3. wistahpatsfan

    wistahpatsfan Rookie

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    .....ditto....:rocker:
  4. JackBauer

    JackBauer Rookie

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    Meh. How is this any different from the IRS taking a cut of, say, lottery winnings?
  5. PatsWSB47

    PatsWSB47 Rookie

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    LOL, you know what would be a funny late night sketch(s)? Picture a guy watching TV as Jeter hits his 3000th hit(home run) that is caught by the fan. The guy watching it on TV is cheering uncontrollably, jumping up and down and screaming and the audience thinks its all about Jeter's milestone...that is until it's revealed he's just an IRS agent that's thrilled he's going to be cashing in on the 13k in taxes. Another one could be a guy watching and cheering as a 50 million powerball lottery played out on live TV and the audience thinks he's the winner only to find out he is just an IRS agent that's going to be collecting half of it from the actual winner.:D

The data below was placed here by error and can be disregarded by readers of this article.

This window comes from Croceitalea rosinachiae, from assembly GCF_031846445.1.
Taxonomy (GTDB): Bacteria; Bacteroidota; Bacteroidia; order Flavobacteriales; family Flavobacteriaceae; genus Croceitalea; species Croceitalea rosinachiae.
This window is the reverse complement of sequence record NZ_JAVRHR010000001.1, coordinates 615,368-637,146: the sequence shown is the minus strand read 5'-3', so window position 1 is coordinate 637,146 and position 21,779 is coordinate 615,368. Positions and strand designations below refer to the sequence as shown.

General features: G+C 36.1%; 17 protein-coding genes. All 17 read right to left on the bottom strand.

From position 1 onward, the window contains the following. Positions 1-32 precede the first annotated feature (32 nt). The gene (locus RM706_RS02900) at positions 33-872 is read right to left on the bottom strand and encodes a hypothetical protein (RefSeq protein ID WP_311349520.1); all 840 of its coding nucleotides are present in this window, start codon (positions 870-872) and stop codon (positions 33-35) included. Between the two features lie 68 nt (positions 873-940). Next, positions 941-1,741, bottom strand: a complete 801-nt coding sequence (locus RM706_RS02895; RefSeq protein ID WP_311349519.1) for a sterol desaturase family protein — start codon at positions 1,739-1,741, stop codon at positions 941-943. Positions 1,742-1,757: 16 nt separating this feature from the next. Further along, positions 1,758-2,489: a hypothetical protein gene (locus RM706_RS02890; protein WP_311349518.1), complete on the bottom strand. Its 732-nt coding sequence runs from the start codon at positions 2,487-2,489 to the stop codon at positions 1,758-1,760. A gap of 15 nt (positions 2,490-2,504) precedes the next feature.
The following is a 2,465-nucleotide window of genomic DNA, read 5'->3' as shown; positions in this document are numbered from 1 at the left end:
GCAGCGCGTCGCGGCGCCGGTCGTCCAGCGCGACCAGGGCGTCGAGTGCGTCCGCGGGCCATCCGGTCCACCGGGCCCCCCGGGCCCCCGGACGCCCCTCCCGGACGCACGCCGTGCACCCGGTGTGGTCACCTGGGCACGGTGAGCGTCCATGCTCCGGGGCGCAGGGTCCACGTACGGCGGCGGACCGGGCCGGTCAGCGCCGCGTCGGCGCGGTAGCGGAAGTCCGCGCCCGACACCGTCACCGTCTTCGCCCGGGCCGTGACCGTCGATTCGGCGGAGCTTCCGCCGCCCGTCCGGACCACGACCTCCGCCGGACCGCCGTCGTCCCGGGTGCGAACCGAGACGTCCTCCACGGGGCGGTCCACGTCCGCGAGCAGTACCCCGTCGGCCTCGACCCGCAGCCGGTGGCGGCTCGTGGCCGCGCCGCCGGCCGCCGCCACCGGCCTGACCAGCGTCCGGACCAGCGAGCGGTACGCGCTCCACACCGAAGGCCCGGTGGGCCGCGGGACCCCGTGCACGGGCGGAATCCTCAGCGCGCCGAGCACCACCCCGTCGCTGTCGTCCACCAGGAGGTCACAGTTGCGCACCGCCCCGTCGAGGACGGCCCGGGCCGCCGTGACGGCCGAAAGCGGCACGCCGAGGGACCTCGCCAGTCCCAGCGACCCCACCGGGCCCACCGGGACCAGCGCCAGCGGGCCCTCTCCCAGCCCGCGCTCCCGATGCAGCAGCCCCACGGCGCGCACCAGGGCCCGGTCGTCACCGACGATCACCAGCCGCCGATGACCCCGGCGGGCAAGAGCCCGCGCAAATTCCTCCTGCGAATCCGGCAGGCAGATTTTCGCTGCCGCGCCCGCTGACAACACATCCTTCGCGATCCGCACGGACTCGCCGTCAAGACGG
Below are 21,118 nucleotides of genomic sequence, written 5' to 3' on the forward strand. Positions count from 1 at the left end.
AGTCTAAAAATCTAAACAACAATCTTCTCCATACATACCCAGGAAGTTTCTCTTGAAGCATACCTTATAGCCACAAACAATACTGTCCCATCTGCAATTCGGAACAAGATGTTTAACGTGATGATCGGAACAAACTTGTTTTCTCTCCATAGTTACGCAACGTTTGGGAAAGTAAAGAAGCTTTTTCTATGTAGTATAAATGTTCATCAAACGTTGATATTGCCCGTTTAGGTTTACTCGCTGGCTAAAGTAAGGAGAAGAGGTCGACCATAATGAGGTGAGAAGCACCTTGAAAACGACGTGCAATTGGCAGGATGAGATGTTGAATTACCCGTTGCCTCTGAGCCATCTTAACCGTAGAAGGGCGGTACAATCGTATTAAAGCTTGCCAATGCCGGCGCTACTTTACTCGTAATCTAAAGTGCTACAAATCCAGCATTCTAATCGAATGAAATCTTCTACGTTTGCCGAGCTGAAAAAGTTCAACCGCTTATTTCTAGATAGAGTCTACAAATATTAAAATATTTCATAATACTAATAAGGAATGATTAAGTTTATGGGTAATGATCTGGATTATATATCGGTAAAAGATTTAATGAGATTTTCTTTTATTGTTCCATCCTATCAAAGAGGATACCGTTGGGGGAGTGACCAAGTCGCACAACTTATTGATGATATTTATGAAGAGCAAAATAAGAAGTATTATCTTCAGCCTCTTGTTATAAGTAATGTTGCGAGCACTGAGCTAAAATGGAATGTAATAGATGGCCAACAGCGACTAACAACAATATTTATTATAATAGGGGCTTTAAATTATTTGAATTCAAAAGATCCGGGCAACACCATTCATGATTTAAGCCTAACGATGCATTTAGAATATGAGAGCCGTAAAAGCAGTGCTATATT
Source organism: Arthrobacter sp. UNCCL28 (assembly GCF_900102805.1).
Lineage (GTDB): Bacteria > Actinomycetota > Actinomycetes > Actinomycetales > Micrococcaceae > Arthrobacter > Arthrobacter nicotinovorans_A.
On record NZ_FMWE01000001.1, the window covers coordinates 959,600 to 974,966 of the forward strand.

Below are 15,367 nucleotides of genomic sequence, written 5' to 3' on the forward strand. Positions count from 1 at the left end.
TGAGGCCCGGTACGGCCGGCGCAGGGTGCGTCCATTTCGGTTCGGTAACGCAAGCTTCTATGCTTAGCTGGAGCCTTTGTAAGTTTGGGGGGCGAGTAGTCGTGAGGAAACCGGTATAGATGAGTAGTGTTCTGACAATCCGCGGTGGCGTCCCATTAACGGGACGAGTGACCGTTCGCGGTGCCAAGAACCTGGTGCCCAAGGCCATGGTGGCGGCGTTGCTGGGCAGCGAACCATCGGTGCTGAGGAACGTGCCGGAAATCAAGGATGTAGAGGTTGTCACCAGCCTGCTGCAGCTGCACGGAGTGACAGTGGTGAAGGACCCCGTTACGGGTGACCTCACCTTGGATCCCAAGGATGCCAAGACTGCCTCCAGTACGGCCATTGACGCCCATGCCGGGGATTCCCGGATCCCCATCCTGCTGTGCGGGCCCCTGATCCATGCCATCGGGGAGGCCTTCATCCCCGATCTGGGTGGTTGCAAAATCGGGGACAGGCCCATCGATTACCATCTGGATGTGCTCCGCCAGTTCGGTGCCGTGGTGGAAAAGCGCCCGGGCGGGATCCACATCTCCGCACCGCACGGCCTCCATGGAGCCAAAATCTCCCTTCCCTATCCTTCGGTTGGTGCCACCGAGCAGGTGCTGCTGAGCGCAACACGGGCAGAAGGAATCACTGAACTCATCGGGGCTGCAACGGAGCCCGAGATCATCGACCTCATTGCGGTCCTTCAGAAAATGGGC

6. IcyPatriot

    IcyPatriot ---- JAG ----- PatsFans.com Supporter

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    #87 Jersey

    More money for the trickle up people ... :p

    Nice accomplishment for Jeter ...

    As for Christian Lopez's dad -

    He should be arrested for child abuse - raising his kid to be a Yankee fan is just wrong.
  7. wistahpatsfan

    wistahpatsfan Rookie

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    How bout one that has the kid and his father (who dropped the ball first) at Thanksgiving dinner. Imagine the crap that that guy has to put up with from now on about "dropping the ball".
  8. DarrylS

    DarrylS PatsFans.com Supporter PatsFans.com Supporter